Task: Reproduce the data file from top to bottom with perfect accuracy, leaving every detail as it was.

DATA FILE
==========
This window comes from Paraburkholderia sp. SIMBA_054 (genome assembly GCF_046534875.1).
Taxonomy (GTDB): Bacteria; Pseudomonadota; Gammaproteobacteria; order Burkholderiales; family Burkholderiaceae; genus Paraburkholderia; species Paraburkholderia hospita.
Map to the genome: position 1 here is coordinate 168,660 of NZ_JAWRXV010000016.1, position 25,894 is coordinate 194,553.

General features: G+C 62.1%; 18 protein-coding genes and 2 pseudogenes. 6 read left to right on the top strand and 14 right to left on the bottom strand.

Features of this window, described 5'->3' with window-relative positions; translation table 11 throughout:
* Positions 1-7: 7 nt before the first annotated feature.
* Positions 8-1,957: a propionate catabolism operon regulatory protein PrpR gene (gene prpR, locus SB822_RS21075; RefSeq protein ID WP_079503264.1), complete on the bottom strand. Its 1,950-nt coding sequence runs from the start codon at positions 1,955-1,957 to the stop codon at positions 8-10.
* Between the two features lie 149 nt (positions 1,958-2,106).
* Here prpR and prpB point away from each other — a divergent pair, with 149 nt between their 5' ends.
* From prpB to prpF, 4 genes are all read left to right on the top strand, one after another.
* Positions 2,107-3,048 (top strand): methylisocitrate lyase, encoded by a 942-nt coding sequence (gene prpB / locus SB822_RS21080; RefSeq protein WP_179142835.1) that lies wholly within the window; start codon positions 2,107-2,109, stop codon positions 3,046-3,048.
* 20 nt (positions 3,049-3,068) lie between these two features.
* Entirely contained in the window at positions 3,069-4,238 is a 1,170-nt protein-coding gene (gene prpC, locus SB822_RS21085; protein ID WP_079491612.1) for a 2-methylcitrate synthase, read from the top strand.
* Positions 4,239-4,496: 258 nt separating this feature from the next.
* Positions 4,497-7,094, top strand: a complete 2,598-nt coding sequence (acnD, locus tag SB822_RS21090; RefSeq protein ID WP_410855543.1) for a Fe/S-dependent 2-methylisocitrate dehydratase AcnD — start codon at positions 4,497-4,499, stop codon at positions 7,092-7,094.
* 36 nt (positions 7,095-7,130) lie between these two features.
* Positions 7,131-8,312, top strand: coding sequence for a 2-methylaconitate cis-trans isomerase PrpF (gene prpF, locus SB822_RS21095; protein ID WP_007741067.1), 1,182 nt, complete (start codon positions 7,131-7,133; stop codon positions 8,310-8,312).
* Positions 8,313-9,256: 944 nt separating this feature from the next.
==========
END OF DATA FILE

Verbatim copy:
This window comes from Paraburkholderia sp. SIMBA_054 (genome assembly GCF_046534875.1).
Taxonomy (GTDB): Bacteria; Pseudomonadota; Gammaproteobacteria; order Burkholderiales; family Burkholderiaceae; genus Paraburkholderia; species Paraburkholderia hospita.
Map to the genome: position 1 here is coordinate 168,660 of NZ_JAWRXV010000016.1, position 25,894 is coordinate 194,553.

General features: G+C 62.1%; 18 protein-coding genes and 2 pseudogenes. 6 read left to right on the top strand and 14 right to left on the bottom strand.

Features of this window, described 5'->3' with window-relative positions; translation table 11 throughout:
* Positions 1-7: 7 nt before the first annotated feature.
* Positions 8-1,957: a propionate catabolism operon regulatory protein PrpR gene (gene prpR, locus SB822_RS21075; RefSeq protein ID WP_079503264.1), complete on the bottom strand. Its 1,950-nt coding sequence runs from the start codon at positions 1,955-1,957 to the stop codon at positions 8-10.
* Between the two features lie 149 nt (positions 1,958-2,106).
* Here prpR and prpB point away from each other — a divergent pair, with 149 nt between their 5' ends.
* From prpB to prpF, 4 genes are all read left to right on the top strand, one after another.
* Positions 2,107-3,048 (top strand): methylisocitrate lyase, encoded by a 942-nt coding sequence (gene prpB / locus SB822_RS21080; RefSeq protein WP_179142835.1) that lies wholly within the window; start codon positions 2,107-2,109, stop codon positions 3,046-3,048.
* 20 nt (positions 3,049-3,068) lie between these two features.
* Entirely contained in the window at positions 3,069-4,238 is a 1,170-nt protein-coding gene (gene prpC, locus SB822_RS21085; protein ID WP_079491612.1) for a 2-methylcitrate synthase, read from the top strand.
* Positions 4,239-4,496: 258 nt separating this feature from the next.
* Positions 4,497-7,094, top strand: a complete 2,598-nt coding sequence (acnD, locus tag SB822_RS21090; RefSeq protein ID WP_410855543.1) for a Fe/S-dependent 2-methylisocitrate dehydratase AcnD — start codon at positions 4,497-4,499, stop codon at positions 7,092-7,094.
* 36 nt (positions 7,095-7,130) lie between these two features.
* Positions 7,131-8,312, top strand: coding sequence for a 2-methylaconitate cis-trans isomerase PrpF (gene prpF, locus SB822_RS21095; protein ID WP_007741067.1), 1,182 nt, complete (start codon positions 7,131-7,133; stop codon positions 8,310-8,312).
* Positions 8,313-9,256: 944 nt separating this feature from the next.